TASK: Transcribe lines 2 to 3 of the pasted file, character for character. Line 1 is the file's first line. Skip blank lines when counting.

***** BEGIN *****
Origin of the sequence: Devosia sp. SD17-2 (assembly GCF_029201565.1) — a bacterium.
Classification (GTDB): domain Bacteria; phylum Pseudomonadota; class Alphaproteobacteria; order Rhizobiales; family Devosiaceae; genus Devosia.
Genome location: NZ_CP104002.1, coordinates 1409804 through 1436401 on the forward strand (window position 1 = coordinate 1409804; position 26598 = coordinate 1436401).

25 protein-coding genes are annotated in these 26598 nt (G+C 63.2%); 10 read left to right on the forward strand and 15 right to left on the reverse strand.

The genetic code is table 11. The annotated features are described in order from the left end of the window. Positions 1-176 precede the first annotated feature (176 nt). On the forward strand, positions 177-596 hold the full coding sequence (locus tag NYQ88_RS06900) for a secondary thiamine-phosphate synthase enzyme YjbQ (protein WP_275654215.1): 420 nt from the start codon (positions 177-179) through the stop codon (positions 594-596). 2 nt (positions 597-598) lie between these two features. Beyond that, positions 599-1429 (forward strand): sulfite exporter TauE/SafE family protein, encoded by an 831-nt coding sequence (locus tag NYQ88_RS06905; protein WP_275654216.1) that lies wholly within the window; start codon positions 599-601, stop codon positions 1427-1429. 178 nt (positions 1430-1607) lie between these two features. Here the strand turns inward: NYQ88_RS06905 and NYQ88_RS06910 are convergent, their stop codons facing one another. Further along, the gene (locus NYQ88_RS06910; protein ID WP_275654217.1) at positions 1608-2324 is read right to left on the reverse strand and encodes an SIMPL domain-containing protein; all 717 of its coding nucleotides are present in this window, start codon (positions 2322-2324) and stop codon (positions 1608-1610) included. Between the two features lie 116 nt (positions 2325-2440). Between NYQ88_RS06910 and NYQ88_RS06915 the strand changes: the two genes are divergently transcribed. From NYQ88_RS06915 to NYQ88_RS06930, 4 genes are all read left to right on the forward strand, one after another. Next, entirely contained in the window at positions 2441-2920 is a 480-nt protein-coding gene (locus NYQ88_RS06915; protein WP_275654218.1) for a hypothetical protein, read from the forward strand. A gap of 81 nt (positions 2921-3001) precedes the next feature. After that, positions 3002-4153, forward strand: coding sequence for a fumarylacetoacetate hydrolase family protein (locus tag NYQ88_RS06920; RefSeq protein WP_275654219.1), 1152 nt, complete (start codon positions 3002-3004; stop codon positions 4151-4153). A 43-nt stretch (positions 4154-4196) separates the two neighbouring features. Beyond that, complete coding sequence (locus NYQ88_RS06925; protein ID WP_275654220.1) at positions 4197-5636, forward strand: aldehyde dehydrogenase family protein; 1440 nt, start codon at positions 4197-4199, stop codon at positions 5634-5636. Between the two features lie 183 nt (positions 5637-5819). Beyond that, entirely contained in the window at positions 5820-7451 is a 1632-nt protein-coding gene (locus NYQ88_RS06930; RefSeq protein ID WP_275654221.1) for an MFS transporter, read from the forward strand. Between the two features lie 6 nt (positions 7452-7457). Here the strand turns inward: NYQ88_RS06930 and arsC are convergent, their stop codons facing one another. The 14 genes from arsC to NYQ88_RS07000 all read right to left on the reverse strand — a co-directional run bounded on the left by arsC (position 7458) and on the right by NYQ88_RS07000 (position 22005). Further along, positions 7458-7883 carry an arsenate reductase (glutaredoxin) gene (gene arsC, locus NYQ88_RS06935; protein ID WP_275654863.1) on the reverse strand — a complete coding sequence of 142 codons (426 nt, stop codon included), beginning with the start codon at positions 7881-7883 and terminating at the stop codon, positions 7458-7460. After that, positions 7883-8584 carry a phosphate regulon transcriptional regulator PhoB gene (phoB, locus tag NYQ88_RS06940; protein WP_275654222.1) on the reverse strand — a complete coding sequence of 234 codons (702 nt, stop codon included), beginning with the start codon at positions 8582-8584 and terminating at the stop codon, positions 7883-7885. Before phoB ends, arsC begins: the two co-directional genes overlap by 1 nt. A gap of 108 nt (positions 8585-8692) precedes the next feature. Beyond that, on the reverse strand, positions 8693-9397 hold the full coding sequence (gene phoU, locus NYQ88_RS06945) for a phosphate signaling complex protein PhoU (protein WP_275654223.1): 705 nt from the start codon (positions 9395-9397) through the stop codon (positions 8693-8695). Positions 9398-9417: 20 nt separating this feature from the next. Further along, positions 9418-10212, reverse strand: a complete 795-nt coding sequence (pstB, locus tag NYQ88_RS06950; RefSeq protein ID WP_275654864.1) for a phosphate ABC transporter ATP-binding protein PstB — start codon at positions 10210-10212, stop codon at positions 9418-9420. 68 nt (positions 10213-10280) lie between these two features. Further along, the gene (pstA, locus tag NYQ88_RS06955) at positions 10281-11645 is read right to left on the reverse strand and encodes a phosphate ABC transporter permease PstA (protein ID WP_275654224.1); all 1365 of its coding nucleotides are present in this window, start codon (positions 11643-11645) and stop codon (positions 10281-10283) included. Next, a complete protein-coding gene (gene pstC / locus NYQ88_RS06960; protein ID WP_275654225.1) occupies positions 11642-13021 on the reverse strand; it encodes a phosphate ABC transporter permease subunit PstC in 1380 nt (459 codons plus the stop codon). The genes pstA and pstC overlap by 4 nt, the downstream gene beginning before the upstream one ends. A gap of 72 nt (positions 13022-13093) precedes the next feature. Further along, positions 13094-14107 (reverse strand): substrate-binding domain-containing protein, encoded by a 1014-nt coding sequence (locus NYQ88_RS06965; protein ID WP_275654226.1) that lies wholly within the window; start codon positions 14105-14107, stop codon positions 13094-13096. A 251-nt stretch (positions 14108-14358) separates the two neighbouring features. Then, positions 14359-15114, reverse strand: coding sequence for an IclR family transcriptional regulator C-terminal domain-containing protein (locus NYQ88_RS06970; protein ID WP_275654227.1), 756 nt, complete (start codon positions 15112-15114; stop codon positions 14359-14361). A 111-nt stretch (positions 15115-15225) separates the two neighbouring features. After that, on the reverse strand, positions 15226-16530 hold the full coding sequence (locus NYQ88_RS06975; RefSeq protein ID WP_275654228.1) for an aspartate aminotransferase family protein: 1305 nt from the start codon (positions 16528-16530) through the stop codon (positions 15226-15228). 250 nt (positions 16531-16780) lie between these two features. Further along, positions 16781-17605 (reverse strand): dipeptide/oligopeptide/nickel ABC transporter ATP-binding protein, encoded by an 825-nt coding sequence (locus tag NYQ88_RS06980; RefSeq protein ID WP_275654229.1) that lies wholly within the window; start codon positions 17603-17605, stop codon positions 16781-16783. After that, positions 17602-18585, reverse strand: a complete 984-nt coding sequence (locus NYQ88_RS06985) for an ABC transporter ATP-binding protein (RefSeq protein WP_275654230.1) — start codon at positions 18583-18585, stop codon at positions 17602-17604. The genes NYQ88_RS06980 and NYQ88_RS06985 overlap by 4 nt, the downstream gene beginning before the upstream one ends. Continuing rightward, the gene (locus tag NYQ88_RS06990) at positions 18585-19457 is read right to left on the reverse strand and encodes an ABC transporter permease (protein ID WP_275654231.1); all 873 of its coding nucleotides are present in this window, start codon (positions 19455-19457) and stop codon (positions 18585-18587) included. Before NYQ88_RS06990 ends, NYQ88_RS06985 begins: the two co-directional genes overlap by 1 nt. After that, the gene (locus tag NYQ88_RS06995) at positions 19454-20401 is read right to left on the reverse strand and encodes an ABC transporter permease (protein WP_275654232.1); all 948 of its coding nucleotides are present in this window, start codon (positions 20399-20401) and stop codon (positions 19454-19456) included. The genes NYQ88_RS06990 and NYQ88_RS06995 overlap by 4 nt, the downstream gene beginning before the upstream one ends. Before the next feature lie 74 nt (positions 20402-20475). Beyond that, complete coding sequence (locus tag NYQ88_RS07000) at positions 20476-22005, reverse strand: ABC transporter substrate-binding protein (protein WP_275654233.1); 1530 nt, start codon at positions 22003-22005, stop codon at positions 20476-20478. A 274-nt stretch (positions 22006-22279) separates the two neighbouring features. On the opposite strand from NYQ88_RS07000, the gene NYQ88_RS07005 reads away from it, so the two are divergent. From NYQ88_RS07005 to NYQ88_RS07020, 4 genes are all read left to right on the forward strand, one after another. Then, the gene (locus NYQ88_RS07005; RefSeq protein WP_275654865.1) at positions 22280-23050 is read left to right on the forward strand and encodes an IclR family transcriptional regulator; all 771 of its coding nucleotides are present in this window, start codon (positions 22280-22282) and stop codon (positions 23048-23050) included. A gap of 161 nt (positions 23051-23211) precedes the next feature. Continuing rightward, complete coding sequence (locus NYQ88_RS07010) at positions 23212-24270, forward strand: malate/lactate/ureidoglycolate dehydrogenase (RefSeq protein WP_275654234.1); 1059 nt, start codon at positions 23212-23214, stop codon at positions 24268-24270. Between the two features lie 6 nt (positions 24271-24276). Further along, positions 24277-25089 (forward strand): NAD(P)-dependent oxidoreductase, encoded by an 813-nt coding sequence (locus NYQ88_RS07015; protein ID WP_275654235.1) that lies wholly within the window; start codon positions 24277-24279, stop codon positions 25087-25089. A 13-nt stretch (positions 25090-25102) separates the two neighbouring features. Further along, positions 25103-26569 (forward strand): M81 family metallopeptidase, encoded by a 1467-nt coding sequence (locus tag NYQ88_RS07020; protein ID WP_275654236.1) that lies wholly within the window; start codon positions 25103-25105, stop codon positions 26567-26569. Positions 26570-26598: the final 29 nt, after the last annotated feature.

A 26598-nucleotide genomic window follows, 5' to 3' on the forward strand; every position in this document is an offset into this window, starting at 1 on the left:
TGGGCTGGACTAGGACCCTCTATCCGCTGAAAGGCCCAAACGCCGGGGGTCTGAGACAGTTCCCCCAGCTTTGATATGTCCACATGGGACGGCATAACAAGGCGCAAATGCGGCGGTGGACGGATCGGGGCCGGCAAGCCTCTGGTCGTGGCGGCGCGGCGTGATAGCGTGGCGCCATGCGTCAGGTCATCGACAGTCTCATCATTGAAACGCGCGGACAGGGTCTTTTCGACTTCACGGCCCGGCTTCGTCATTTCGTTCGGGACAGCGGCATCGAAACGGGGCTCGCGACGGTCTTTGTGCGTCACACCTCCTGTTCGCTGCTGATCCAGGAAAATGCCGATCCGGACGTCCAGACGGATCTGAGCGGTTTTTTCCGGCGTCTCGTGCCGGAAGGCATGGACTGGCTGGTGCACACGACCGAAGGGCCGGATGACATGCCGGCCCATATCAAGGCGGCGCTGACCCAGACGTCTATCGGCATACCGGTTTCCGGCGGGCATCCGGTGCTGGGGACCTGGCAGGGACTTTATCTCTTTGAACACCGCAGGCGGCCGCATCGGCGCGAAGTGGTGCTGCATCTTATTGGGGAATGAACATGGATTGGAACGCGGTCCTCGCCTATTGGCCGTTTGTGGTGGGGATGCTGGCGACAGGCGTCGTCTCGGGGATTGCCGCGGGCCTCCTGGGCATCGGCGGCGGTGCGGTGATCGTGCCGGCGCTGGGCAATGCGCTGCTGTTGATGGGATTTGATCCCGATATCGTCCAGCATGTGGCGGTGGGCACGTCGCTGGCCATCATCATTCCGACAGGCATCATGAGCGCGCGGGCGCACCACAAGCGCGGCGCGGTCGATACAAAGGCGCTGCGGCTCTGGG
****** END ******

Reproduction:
Classification (GTDB): domain Bacteria; phylum Pseudomonadota; class Alphaproteobacteria; order Rhizobiales; family Devosiaceae; genus Devosia.
Genome location: NZ_CP104002.1, coordinates 1409804 through 1436401 on the forward strand (window position 1 = coordinate 1409804; position 26598 = coordinate 1436401).